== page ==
Teachers and teaching during Covid-19 and beyond

Kirawa Road School teacher Rose Ndichu taking pupils through virtual lessons at the school in Nairobi as learners wait for the reopening of schools. Picture taken on Wednesday, Sep 9, 2020. [Jonah Onyango, Standard]

The world commemorates teachers every year on 05 October to celebrate the critical work they do across the globe. Most teachers work under difficult circumstances and their economic standing is weak. Despite this, they continue to provide an invaluable service which has to be acknowledged.

In recognition of the important work teachers do, the United Nation Educational, Scientific and Cultural Organization (UNESCO) in 1994 declared 05 October, World Teachers Day (WTD).  Ever since WTD is marked with a theme chosen for the particular year. This year, the theme is Teachers: Leading in Crisis, reimagining the future. This theme is very pertinent as it emphasises the contribution of teachers at the time of the current Covid-19 pandemic, which has placed a demand on teachers, including the need to refocus teaching, learning and assessment to incorporate ICT skills and innovation.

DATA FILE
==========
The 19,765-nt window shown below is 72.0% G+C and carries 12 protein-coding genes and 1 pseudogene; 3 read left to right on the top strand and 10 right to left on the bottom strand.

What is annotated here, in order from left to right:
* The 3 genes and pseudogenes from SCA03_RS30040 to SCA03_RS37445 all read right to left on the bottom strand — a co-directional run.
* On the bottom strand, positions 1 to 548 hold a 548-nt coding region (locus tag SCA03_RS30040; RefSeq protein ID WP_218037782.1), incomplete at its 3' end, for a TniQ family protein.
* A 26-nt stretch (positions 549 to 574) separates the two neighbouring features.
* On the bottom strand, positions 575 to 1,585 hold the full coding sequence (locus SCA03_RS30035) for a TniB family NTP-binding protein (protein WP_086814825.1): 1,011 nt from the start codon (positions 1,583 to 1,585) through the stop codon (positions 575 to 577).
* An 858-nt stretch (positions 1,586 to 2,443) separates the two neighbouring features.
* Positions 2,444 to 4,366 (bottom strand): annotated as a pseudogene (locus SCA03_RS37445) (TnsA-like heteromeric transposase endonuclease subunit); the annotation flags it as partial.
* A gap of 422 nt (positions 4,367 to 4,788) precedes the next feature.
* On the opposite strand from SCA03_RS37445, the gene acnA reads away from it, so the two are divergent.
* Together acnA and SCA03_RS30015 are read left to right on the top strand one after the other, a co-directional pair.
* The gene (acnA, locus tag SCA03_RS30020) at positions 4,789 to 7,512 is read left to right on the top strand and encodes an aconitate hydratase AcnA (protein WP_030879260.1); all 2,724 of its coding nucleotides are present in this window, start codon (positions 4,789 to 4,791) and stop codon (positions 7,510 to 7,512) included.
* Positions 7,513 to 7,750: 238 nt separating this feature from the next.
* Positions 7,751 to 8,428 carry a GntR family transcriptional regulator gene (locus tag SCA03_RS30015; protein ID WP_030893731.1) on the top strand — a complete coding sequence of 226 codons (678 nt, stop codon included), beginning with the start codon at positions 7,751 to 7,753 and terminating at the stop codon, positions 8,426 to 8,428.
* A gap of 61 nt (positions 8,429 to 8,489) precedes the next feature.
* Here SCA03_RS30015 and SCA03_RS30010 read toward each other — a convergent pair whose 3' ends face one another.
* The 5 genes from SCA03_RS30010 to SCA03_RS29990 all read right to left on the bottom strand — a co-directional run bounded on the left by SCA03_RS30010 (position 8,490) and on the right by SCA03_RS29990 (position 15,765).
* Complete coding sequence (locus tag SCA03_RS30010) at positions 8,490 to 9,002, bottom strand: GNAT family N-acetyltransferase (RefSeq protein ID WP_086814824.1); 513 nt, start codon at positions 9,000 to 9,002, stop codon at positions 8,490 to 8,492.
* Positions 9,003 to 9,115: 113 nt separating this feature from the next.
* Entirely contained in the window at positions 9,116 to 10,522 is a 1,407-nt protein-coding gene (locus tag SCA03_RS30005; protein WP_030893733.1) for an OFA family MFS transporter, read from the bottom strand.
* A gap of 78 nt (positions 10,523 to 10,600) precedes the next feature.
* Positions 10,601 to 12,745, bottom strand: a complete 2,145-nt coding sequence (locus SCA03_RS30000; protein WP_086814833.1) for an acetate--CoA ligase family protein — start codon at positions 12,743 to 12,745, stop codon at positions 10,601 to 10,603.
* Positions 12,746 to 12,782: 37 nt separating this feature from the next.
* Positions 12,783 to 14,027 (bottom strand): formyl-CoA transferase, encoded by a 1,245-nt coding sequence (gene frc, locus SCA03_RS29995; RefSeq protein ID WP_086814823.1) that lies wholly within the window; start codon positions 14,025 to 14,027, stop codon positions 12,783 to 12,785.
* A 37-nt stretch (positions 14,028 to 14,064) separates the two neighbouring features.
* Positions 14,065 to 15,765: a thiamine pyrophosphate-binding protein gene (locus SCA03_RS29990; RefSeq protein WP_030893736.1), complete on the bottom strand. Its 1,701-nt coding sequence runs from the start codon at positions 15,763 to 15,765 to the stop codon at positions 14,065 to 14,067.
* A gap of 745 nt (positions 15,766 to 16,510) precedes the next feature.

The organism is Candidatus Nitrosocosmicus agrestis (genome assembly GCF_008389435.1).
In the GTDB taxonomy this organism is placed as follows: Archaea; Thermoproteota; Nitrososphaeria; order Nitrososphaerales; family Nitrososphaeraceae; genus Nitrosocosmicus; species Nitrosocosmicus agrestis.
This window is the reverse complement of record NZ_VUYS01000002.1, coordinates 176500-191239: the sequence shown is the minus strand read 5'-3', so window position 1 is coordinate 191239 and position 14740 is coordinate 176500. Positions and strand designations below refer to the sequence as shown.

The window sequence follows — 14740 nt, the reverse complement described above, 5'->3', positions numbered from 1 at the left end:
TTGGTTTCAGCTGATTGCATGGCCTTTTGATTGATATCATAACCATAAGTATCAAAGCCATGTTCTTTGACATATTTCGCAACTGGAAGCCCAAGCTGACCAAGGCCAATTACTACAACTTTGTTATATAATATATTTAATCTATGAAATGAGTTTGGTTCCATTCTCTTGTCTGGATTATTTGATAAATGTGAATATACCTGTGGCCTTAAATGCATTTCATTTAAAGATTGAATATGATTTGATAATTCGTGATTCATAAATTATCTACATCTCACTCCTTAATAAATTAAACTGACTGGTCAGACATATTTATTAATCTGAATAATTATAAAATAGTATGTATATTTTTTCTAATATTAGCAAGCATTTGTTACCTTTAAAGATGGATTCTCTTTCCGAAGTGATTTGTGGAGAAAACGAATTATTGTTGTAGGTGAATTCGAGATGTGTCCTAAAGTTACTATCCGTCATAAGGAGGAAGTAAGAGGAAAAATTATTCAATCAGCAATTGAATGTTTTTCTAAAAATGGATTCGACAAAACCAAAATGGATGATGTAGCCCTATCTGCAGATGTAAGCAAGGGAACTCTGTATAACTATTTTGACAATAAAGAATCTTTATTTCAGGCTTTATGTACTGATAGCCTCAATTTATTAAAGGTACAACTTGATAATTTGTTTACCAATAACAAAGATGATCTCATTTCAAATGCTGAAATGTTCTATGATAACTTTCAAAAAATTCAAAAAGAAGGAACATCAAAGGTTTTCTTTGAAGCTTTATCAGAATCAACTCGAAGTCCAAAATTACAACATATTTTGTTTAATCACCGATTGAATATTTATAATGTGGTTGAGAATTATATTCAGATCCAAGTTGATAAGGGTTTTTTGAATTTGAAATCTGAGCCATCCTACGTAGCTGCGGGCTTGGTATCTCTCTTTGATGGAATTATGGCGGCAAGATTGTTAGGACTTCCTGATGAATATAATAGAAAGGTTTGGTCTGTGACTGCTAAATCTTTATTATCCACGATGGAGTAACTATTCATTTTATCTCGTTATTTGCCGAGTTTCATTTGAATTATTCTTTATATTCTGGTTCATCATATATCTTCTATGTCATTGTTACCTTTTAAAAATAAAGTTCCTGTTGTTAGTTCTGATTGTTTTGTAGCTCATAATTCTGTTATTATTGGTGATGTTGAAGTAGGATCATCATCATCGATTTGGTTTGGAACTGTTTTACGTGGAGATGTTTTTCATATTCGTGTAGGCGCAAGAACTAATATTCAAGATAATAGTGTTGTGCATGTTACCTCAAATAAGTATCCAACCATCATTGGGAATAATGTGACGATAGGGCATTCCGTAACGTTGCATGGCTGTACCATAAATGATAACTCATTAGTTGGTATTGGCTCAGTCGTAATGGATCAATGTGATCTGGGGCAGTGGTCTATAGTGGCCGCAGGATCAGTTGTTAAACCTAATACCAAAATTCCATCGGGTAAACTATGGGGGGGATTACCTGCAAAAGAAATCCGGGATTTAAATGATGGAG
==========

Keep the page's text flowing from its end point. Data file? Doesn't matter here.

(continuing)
They are expected to cater to learners where learning institutions are closed, learning disrupted and many of their learners, especially those in rural areas and economically disadvantaged families, do not have the means to follow the ongoing digital and online learning interventions.

In Kenya, following the closure of educational institutions, the government deployed solutions ranging from traditional media-based radio and television to fully modern online platforms, including Cloud technology to ensure learning continues. These interventions, however, are not accessible to all the learners due to challenges of connectivity to energy and internet infrastructures; access to digital devices; levels of digital literacy among the learners, caregivers/parents who are expected to support learners access digital/online learning platforms.

In order to highlight the importance of teachers’ roles during this pandemic and beyond, the Kenyan National Commission for UNESCO (KNATCOM) in cooperation with the Ministry of Education, Kenya, the Teacher Service Commission (TSC) and UNESCO have organised a series of virtual events that include panel discussions, webinars, social media engagements, among others.

We look forward to an exciting week!  Let’s celebrate teachers and pay homage to the important work they do!!